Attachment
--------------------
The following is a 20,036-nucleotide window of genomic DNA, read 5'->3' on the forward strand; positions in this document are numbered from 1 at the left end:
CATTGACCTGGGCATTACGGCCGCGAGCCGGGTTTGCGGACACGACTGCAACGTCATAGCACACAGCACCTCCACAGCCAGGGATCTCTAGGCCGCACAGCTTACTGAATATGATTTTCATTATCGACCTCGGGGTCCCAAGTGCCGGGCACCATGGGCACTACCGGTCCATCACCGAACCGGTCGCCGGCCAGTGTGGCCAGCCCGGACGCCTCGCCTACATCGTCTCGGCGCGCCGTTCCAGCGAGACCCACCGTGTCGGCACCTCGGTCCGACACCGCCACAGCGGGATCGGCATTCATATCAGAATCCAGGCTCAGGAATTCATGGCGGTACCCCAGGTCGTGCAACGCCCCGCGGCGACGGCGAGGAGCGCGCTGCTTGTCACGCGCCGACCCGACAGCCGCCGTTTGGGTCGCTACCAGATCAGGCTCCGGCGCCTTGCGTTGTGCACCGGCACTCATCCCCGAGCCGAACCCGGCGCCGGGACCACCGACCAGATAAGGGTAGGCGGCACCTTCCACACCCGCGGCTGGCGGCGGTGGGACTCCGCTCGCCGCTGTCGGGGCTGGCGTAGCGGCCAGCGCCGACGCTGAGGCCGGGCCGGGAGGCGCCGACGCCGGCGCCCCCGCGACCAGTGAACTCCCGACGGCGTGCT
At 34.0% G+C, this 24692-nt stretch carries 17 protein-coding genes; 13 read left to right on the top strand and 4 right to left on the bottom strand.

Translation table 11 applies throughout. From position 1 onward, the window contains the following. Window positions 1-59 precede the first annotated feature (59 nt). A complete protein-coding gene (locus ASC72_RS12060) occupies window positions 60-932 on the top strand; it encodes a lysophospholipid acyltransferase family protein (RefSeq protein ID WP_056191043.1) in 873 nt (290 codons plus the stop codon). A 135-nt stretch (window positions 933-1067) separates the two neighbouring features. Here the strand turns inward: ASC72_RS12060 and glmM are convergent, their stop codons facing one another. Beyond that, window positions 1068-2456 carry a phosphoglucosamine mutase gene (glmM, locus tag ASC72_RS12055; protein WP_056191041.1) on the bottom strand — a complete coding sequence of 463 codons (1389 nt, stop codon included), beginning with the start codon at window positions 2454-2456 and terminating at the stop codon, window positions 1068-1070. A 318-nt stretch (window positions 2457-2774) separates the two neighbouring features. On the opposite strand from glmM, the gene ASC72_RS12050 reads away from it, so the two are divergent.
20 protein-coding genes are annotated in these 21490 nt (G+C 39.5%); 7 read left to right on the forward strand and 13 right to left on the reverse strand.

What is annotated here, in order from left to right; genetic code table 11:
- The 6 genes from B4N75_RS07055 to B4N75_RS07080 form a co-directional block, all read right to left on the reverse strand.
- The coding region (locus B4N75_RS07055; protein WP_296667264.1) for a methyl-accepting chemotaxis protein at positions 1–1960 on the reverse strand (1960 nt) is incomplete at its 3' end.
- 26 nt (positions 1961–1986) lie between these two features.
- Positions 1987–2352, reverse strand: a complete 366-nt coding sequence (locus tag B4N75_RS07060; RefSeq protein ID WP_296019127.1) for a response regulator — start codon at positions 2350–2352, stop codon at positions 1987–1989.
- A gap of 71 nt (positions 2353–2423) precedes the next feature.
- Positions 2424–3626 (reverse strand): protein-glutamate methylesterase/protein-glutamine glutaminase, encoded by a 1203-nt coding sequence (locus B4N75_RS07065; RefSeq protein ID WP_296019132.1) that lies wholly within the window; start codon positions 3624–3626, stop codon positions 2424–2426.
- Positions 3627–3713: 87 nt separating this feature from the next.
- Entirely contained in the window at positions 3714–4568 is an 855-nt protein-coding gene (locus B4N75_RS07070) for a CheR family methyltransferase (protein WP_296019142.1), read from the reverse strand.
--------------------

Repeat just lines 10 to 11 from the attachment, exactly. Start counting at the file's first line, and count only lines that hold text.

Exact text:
- Positions 1987–2352, reverse strand: a complete 366-nt coding sequence (locus tag B4N75_RS07060; RefSeq protein ID WP_296019127.1) for a response regulator — start codon at positions 2350–2352, stop codon at positions 1987–1989.
- A gap of 71 nt (positions 2353–2423) precedes the next feature.